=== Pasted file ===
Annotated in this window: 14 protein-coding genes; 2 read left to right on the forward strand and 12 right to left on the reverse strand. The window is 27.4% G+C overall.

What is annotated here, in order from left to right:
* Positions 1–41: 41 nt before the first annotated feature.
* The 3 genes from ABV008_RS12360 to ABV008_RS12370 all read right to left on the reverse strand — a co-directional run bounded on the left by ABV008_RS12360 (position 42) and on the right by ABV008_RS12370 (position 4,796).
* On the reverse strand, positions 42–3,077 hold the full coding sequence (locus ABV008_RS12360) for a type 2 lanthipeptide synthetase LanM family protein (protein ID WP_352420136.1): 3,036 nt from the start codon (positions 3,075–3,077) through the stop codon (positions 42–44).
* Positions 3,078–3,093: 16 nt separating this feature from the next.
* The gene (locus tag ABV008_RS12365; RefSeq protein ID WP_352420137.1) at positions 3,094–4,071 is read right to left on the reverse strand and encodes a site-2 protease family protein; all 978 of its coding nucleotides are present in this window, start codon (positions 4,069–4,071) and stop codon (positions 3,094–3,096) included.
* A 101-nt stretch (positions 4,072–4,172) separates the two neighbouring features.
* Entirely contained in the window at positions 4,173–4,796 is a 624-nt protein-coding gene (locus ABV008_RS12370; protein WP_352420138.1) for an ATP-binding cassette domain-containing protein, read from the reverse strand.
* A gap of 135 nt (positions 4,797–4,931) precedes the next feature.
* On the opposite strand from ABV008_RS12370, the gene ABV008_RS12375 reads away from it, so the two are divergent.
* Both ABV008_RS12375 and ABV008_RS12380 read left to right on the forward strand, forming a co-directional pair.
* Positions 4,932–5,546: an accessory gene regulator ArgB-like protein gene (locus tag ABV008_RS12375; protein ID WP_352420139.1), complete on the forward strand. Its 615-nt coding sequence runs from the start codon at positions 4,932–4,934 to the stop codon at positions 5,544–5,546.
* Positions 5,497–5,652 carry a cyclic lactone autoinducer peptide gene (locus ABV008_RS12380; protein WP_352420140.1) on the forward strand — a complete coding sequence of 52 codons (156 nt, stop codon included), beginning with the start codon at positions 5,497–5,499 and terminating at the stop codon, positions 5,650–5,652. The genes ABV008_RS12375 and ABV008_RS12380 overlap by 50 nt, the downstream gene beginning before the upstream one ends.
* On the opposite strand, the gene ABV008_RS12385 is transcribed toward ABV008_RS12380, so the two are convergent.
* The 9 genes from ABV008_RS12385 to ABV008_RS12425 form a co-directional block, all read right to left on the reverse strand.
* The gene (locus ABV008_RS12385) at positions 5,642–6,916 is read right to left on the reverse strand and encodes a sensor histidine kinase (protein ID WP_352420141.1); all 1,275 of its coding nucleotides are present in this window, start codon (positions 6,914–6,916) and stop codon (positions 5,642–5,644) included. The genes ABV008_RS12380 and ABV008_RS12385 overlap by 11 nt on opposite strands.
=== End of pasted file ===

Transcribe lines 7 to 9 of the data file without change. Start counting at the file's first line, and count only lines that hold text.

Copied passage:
* The gene (locus tag ABV008_RS12365; RefSeq protein ID WP_352420137.1) at positions 3,094–4,071 is read right to left on the reverse strand and encodes a site-2 protease family protein; all 978 of its coding nucleotides are present in this window, start codon (positions 4,069–4,071) and stop codon (positions 3,094–3,096) included.
* A 101-nt stretch (positions 4,072–4,172) separates the two neighbouring features.
* Entirely contained in the window at positions 4,173–4,796 is a 624-nt protein-coding gene (locus ABV008_RS12370; protein WP_352420138.1) for an ATP-binding cassette domain-containing protein, read from the reverse strand.